Supporting the Resurgence of Haudenosaunee Languages
Development of a linguistic learning tool for adults that will aid in the resurgence of Haudenosaunee languages.
After thirty years of Indigenous language revitalization efforts — including everything from immersion to training ceremonial speakers — a critical juncture has been reached in fluency. Faculty in the American Indian Program are collaborating with community partners to develop a linguistic learning tool that will aid in the resurgence of Haudenosaunee languages. Through concept-based instruction focused on meaning and philosophy, this collaboration seeks to restore social exchange using Haudenosaunee languages. During on-site consultations with language learners in Haudenosaunee communities, project leaders recognize previous and current strategies and introduce a new tool for language acquisition for adult learners. They then employ their research to develop techniques to be used by American Indian Studies graduate students and to support the use of language in Haudenosaunee communities.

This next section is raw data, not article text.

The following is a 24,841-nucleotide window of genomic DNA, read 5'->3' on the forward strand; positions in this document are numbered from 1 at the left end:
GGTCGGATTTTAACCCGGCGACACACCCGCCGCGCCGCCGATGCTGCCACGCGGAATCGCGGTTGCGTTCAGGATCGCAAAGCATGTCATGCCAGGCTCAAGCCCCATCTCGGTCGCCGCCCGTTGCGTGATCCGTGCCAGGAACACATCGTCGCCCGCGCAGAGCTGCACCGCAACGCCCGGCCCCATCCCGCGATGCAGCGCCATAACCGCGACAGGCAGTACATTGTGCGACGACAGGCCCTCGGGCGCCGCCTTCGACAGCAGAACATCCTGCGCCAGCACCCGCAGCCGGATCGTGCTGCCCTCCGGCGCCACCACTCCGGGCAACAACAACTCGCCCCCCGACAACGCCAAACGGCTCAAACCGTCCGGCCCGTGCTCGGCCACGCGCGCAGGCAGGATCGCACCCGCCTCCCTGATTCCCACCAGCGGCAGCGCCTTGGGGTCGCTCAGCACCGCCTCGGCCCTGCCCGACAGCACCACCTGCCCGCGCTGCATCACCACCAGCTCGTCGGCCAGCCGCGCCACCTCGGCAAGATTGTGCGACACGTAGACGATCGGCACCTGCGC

Grant type: Planning
Topics: Arts, Communication, Media and Design; Culture, Language and History
Jolene Rickard, Department of History of Art and Visual Studies; American Indian and Indigenous Studies
College of Agriculture and Life Sciences; College of Arts and Sciences; College of Architecture, Art and Planning
Troy Richardson, American Indian and Indigenous Studies Program
College of Agriculture and Life Sciences
Sarah Murray, Department of Linguistics
College of Arts and Sciences
- Community partner: Dr. Kevin Connelly, Onondaga linguist
- Community partner: Ruchatneet Printup, liaison to the Tuscarora Language Committee
Engaged Curriculum Grants
Funding teams that are integrating community-engaged learning into new and existing curricula.